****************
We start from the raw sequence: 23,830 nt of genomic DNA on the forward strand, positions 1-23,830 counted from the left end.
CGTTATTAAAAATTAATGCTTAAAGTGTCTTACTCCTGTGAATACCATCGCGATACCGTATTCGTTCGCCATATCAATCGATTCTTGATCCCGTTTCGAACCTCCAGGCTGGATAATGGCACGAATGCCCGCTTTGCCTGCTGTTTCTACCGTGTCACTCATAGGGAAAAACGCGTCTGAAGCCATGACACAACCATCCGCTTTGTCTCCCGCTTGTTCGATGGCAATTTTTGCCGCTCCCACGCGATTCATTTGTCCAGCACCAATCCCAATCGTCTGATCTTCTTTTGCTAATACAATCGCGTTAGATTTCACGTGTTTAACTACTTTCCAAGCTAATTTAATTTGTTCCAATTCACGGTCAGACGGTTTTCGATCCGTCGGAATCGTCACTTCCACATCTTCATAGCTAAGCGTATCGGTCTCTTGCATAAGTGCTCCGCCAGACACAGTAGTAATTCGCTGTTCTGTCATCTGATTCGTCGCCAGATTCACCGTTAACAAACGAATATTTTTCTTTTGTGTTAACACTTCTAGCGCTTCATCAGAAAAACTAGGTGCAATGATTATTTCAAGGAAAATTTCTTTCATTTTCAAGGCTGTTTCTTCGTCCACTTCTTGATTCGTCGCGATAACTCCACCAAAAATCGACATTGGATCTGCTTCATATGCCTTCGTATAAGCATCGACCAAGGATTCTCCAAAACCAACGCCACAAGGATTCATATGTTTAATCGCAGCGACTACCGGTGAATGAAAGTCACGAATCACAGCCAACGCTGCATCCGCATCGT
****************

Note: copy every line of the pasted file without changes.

We start from the raw sequence: 23,830 nt of genomic DNA on the forward strand, positions 1-23,830 counted from the left end.
CGTTATTAAAAATTAATGCTTAAAGTGTCTTACTCCTGTGAATACCATCGCGATACCGTATTCGTTCGCCATATCAATCGATTCTTGATCCCGTTTCGAACCTCCAGGCTGGATAATGGCACGAATGCCCGCTTTGCCTGCTGTTTCTACCGTGTCACTCATAGGGAAAAACGCGTCTGAAGCCATGACACAACCATCCGCTTTGTCTCCCGCTTGTTCGATGGCAATTTTTGCCGCTCCCACGCGATTCATTTGTCCAGCACCAATCCCAATCGTCTGATCTTCTTTTGCTAATACAATCGCGTTAGATTTCACGTGTTTAACTACTTTCCAAGCTAATTTAATTTGTTCCAATTCACGGTCAGACGGTTTTCGATCCGTCGGAATCGTCACTTCCACATCTTCATAGCTAAGCGTATCGGTCTCTTGCATAAGTGCTCCGCCAGACACAGTAGTAATTCGCTGTTCTGTCATCTGATTCGTCGCCAGATTCACCGTTAACAAACGAATATTTTTCTTTTGTGTTAACACTTCTAGCGCTTCATCAGAAAAACTAGGTGCAATGATTATTTCAAGGAAAATTTCTTTCATTTTCAAGGCTGTTTCTTCGTCCACTTCTTGATTCGTCGCGATAACTCCACCAAAAATCGACATTGGATCTGCTTCATATGCCTTCGTATAAGCATCGACCAAGGATTCTCCAAAACCAACGCCACAAGGATTCATATGTTTAATCGCAGCGACTACCGGTGAATGAAAGTCACGAATCACAGCCAACGCTGCATCCGCATCGT